How counting nanoplastics can help clean up the environment
American researcher Denise Mitrano has been honoured by the Swiss National Science Foundation for her work on micro- and nanoplastics in the environment. Her new tracking method could indirectly help to reduce plastic pollution.
How much plastic is in the water and food we consume everyday? That's the first question I ask Denise Mitrano during a meeting in her office at the Swiss Federal Institute of Technology Zurich (ETH Zurich). I expect an answer along the lines of "a lot" or "too much." But the reality is more complex.
"Before we can say how much plastic is in a glass or on a plate, we need to be able to measure it," says the geochemist and assistant professor. "Plastic particles can be extremely small in size and escape current analytical tools."
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An innovative tracking method could now open new avenues. The procedure developed by Mitrano makes it possible to track how micro- and nanoplastics – fragments of a few millionths of a millimeter – spread through water, soil and living organisms.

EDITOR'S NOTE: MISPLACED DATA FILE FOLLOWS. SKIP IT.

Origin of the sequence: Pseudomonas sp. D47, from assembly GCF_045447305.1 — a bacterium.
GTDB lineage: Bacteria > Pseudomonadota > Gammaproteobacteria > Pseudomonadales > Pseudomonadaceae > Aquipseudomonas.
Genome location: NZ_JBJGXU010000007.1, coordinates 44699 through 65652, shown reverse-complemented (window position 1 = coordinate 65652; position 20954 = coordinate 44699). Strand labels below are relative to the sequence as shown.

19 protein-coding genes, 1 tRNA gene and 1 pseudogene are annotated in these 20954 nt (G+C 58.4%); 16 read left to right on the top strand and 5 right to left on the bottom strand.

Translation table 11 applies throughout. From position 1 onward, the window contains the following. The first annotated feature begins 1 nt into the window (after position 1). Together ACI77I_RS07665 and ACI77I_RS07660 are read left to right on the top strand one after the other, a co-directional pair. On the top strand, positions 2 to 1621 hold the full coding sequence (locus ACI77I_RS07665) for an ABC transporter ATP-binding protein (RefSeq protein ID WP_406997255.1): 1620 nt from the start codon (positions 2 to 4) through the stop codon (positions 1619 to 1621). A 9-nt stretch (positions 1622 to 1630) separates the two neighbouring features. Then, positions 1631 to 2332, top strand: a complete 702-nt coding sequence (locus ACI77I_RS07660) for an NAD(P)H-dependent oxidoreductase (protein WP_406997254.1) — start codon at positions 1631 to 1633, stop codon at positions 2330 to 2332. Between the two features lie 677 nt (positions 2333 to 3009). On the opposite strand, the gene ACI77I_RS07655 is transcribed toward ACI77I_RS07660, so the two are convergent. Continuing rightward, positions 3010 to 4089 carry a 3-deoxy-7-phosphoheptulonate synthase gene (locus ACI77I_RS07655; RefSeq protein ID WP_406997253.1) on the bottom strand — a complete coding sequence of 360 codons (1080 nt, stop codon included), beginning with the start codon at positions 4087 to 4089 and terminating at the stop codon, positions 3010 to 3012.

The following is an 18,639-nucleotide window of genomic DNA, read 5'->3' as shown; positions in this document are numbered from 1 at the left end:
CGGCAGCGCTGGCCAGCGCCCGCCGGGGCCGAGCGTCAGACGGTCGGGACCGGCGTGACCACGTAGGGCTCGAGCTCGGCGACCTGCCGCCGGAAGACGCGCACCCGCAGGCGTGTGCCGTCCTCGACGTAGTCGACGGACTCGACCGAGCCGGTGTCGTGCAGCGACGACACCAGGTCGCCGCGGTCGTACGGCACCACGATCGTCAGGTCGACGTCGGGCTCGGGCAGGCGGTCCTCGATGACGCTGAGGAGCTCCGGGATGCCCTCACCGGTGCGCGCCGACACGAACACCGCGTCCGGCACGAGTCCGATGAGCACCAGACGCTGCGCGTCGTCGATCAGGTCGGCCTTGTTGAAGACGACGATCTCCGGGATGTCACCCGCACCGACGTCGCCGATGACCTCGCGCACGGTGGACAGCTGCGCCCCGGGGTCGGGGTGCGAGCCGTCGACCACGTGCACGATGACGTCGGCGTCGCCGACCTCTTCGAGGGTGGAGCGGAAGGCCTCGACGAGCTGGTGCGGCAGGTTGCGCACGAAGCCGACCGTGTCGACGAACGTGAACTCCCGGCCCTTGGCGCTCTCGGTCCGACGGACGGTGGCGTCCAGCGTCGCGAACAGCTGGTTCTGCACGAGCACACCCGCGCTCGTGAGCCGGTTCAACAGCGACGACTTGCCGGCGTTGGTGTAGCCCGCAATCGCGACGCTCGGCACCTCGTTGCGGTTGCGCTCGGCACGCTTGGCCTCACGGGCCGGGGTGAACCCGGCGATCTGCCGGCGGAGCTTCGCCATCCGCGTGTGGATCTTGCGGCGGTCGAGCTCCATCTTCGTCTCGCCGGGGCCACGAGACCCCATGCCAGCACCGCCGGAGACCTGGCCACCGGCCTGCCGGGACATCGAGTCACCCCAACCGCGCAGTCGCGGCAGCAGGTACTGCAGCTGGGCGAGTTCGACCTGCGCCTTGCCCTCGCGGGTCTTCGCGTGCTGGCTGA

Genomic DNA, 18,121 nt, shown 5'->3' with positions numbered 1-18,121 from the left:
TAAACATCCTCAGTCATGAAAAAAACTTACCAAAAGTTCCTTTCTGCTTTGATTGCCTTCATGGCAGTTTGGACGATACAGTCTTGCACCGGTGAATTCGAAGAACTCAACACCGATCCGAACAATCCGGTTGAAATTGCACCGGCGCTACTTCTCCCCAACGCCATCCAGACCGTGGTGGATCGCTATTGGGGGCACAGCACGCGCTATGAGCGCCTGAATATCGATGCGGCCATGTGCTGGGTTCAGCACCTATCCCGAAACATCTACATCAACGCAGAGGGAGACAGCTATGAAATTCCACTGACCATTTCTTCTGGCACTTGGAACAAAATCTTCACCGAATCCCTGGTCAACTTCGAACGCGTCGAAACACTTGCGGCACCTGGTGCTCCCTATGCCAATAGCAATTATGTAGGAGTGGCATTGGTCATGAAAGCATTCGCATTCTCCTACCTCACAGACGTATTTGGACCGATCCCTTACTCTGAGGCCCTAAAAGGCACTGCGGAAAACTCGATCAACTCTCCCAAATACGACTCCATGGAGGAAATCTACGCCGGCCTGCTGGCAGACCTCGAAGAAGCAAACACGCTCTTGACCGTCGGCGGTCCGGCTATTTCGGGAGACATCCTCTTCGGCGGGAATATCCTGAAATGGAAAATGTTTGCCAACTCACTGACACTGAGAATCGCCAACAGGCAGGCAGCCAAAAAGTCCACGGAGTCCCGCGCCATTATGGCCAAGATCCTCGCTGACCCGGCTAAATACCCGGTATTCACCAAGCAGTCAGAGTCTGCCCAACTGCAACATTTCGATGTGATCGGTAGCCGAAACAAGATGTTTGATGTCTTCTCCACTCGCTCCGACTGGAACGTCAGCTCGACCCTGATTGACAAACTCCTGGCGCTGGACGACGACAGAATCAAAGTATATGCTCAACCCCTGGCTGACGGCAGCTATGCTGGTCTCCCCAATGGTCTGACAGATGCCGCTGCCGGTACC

"I've always wanted to find solutions to problems,” she says, referring to her previous research. “I was inspired by methods I've developed to measure metal nanoparticles."
Denise Mitrano is an assistant professor of environmental chemistry at the federal technology institute ETH Zurich. ETH
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Mitrano's solution involves chemically adding metals to plastic nanoparticles. These are precious and inert metals, such as palladium or indium, which act as markers. This means that the nanoparticles become visible. "The advantage is that they [the metals] can be measured much more accurately and quickly than plastic."
The process was applied to study the effectiveness of a sewage treatment plant in removing microscopic plastic particles in water. "The good news is that more than 95% of nanoplastics and microplastic fibers are removed," says Mitrano.
However, this does not solve the problem of plastic pollution. "Nanoplastics accumulate in sewage sludge,” the scientist points out. “In Switzerland they are incinerated, but in other countries they are used to fertilise fields."
Mitrano also analysed whether a drinking water treatment station can purify water contaminated with nanoplastics. For this, she recreated some of the purification stages used at Zurich's plant. "Slow filtration using sand filters proved particularly effective," she says.